What is gluten? It’s complicated
» » » What is gluten? It’s complicated

What is gluten? It’s complicated

posted in Blog, Pies | 0

Share This:

What is gluten? It’s complicated. I’m going to break down the description of what it is so you can make an informed choice.

There are two parts to gluten, Gliadins are known for their role, along with glutenin, in the formation of gluten.

pastry crusts GF

People with gluten-sensitive enteropathy this is a severe form of celiac disease are sensitive to α, β, and γ gliadins. Those with WD urticaria and Baker’s asthma are sensitive to ω-gliadins.

Gliadin is:
Gliadin is a class of proteins present in wheat and several other kinds of grain within the grasses considered wheat. Gliadins, which are a component of gluten, are essential for giving the dough the ability to rise properly during baking.

Gluten is:
Gluten is split about evenly between the gliadins and glutenins, although there are variations found in different grain sources.

Gliadin is the water-soluble component of gluten, while glutenin is insoluble. There are three main types of gliadin (α, γ, and ω), to which the body is intolerant in coeliac or by having celiac disease.

Gluten, named from the Latin gluten meaning glue, it’s a substance that gives elasticity to dough helping it to rise and to keep its shape. It is found in many staple foods in the Western diet.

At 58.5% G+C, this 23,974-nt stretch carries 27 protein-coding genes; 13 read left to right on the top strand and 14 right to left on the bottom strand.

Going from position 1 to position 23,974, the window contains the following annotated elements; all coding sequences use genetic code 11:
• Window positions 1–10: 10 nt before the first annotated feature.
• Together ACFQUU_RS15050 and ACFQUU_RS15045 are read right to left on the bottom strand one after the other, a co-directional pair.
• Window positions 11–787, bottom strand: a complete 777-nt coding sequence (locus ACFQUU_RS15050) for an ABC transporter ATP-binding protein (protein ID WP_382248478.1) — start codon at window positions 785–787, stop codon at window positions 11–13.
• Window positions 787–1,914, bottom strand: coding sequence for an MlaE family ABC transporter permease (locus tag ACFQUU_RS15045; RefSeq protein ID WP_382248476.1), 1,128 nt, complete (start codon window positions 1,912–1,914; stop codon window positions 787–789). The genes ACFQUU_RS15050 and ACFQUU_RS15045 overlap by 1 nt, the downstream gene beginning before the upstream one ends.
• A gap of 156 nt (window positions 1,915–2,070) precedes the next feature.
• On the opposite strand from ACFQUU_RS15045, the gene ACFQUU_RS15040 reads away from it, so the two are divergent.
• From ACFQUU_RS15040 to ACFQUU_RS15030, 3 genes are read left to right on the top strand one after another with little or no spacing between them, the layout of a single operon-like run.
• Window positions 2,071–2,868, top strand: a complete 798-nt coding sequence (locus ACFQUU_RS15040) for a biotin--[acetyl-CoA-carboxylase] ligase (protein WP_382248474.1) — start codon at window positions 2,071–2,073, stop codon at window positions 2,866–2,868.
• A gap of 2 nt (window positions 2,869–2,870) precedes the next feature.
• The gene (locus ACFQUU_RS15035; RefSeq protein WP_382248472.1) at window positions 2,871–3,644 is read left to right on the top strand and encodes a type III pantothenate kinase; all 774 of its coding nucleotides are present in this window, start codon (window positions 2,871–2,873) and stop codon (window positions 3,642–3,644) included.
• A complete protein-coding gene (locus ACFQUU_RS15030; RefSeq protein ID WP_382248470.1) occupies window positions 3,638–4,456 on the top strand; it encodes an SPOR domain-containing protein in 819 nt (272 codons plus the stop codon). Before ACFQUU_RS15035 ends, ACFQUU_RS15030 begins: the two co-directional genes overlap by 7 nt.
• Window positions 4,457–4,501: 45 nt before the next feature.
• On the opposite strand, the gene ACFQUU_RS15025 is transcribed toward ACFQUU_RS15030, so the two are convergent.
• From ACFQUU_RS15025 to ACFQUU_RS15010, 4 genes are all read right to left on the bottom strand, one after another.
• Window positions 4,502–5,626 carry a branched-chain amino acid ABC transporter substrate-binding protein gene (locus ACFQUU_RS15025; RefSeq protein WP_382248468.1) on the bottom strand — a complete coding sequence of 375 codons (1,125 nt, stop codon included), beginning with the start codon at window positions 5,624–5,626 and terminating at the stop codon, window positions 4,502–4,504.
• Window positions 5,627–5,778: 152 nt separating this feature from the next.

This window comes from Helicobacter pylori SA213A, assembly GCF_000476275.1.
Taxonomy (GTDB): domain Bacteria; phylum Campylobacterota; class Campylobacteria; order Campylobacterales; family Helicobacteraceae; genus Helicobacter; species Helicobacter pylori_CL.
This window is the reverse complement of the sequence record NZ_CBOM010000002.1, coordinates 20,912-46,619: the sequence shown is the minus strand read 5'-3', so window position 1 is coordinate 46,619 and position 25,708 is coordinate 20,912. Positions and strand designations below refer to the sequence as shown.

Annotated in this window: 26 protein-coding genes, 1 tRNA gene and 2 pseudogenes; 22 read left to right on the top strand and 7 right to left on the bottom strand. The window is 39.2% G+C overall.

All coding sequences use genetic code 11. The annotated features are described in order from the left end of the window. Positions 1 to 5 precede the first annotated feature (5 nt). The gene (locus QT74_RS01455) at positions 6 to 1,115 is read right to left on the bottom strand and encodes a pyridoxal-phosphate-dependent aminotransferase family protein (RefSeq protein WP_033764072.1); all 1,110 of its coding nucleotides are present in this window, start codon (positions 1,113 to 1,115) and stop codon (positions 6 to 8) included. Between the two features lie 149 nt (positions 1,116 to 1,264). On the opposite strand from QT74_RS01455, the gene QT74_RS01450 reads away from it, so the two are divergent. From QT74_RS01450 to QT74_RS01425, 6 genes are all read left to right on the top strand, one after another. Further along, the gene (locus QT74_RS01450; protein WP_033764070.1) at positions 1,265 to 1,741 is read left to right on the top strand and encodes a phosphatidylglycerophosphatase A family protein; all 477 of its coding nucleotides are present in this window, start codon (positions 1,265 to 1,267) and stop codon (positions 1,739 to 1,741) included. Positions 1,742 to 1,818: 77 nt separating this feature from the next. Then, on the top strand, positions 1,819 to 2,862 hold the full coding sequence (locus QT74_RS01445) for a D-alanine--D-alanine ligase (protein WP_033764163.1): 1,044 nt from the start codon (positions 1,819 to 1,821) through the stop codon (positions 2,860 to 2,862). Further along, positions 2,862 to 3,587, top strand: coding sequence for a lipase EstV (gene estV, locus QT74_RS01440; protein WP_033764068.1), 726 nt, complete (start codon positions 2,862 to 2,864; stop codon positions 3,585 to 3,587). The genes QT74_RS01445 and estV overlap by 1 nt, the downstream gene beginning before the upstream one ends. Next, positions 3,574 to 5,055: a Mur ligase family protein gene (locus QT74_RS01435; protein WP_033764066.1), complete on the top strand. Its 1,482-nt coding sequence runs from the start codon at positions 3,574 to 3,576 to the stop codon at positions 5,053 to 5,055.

Gluten is a general name for the proteins found in wheat like wheatberries, durum, emmer, semolina, spelt, farina, farro, graham, KAMUT®, Khorasan wheat, and einkorn, rye, barley, and triticale is a cross between wheat and rye. 

The overall reason more people are becoming gluten-free is because of the over- processing of our food, like flours in this case.

After speaking with David at Capay Four Mill he talked to me about the challenges of more and more people being affected by the use of Gluten in their breads & diets.

As far as Gluten-free flours – there are many that you can buy now, however, the commercialization of milling flour for baking still creates a problem. Having Microbial and bacterial contamination, in the milling practices creates havoc for people with gluten free diets.

What can be done about decreasing the gluten in gluten-free flours?

1. Read the labels of what’s in the flour
2. Know what the ingredients are and what they mean
3. Know what GMO-free really means
4. Buy from small-batch companies
5. Buy from your local flour mill producers like Capay Mills.

These are the best chances to avoid the gluten in the flour whether you are going for less or no gluten. Some say if, it’s says “Flour,” it’s wheat flour, I disagree with this, as it could mean sorghum flour, tapioca flour, rice flour and the like. Just be aware the – word flour is a description.

The Pie Princess signature

Leave a Reply